PLWH Person Living with HIV Disease.
politeia Literally "the body politic". This word denotes the peculiar bond which unites citizen with citizen to form the real community. The disclosure of that bond is the "ethos" or charactistic manner or spirit of community which is disclosed in both its informal and formal structures, hence the translation of this word into our English term "republic".
politike The root word for our English word "politics". This term is a compound made up of "polis" and "techne" with a subsequent meaning that is best rendered as the art or skill of practical statescraft.
Prevalence The total number of persons living with a specific disease or condition at a given time.
Prevalence Rate The proportion of a population living at a given time with a condition or disease (compared to the incidence rate, which refers to new cases).
Priority Setting The process used by a planning council or consortium to prioritize service categories, to ensure consistency with locally identified needs, and to address how best to meet each priority.
Protagoras (ca. 490-420 B.C.E.) Ancient Greek Sophist (teacher) of the fifth century B.C.E. whose thinking contributed to the development of dialectic and practical philosophy in general. Protagoras is best remembered for one of two surviving fragments which states "Of all things, the measure is man, of the things that are that they are; and of the things that are not that they are not." Protagoras lived in Abdera.
Public Health Surveillance An ongoing, systematic process of collecting, analyzing and using data on specific health conditions and diseases (e.g., Centers for Disease Control and Prevention surveillance system for AIDS cases).
relational the understanding of meaning and value by the way things stand in relation to one another. Meaning and worth as understood in logic are relational grasps and the mapping of those relations.
Resource Allocation The legislatively mandated responsibility of planning councils to assign CARE Act dollars or percentages across specific service categories, using key information such as documented need, defined service priorities and other resources as part of the process.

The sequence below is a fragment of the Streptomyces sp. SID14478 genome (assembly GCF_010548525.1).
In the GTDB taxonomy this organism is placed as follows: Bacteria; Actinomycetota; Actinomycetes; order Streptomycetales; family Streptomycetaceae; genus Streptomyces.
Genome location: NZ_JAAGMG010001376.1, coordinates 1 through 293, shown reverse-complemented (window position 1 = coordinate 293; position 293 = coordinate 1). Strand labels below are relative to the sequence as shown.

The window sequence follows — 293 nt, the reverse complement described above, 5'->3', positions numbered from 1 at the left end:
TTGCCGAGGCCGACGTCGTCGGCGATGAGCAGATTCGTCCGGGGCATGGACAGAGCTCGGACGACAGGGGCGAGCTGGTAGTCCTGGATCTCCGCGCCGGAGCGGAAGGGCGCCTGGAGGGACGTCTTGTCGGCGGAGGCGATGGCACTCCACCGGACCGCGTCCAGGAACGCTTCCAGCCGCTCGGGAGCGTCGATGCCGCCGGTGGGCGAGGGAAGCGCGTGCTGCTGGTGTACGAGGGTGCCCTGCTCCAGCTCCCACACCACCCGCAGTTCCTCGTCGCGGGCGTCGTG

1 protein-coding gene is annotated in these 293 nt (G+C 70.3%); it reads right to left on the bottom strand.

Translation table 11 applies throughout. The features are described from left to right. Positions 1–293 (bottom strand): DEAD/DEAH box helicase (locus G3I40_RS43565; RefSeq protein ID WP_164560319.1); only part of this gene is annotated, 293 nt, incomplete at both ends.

SAMs (Self-Assessment Modules): Self-assessment tools for planning councils and consortia.
sophist From the ancient Greek word "sophia" meaning "wisdom" in the sense of possessing a certain art or skill (techne). This term was used as the name for teachers of rhetoric, and in that context took on the meaning of "clever" as in "clever speaker".
subjectivity personal, private in origin
tacit agreement An agreement based on acceptance without discussion. The term is important for understanding Socrates claim that anyone who choses to remain in the city of his or her birth without questioning or objecting to its laws, tacitly agrees to abide by those laws.
Target Population A population to be reached through some action or intervention; may refer to groups with specific demographic or geographic characteristics.
techne Ancient Greek word meaning "Art or Skill" that was originally used to refer to that kind of knowledge found among artisans or craftsmen, namely the knowledge necessary to produce the thing(s) associated with respective arts and crafts. For example, there is a techne, or skill associated with the art of a potter, namely everything the potter must know to produce a finished work, from the kind of clay to use to decorating it. At the time of Plato and Aristotle, this term had come to mean knowledge in the broadest sense and was applied to the arts and skills of mind, particularly the production or formation of concepts, i.e. rules for thought. It is also found in Aristotle to mean practical science. One interesting connection between this word and the name philosophy appears if we allow that "sophist" is part of the meaning of philosophy (despite the negative view of the Sophists we find in Plato). The name sophist indicates a person of art or skill, there the root word being Sophia, goddess of wisdom.
teleology Philosophy of ends, or purposes
telos Literally "end". This word is used in philosophy to denote the "end" or "ends" towards which thinking moves, e.g. for Aristotle, ethics is a matter of achieving the end of happiness.
Value The worth of something. Value can be understood as either intrinsic, instrumental, inherent, or relational.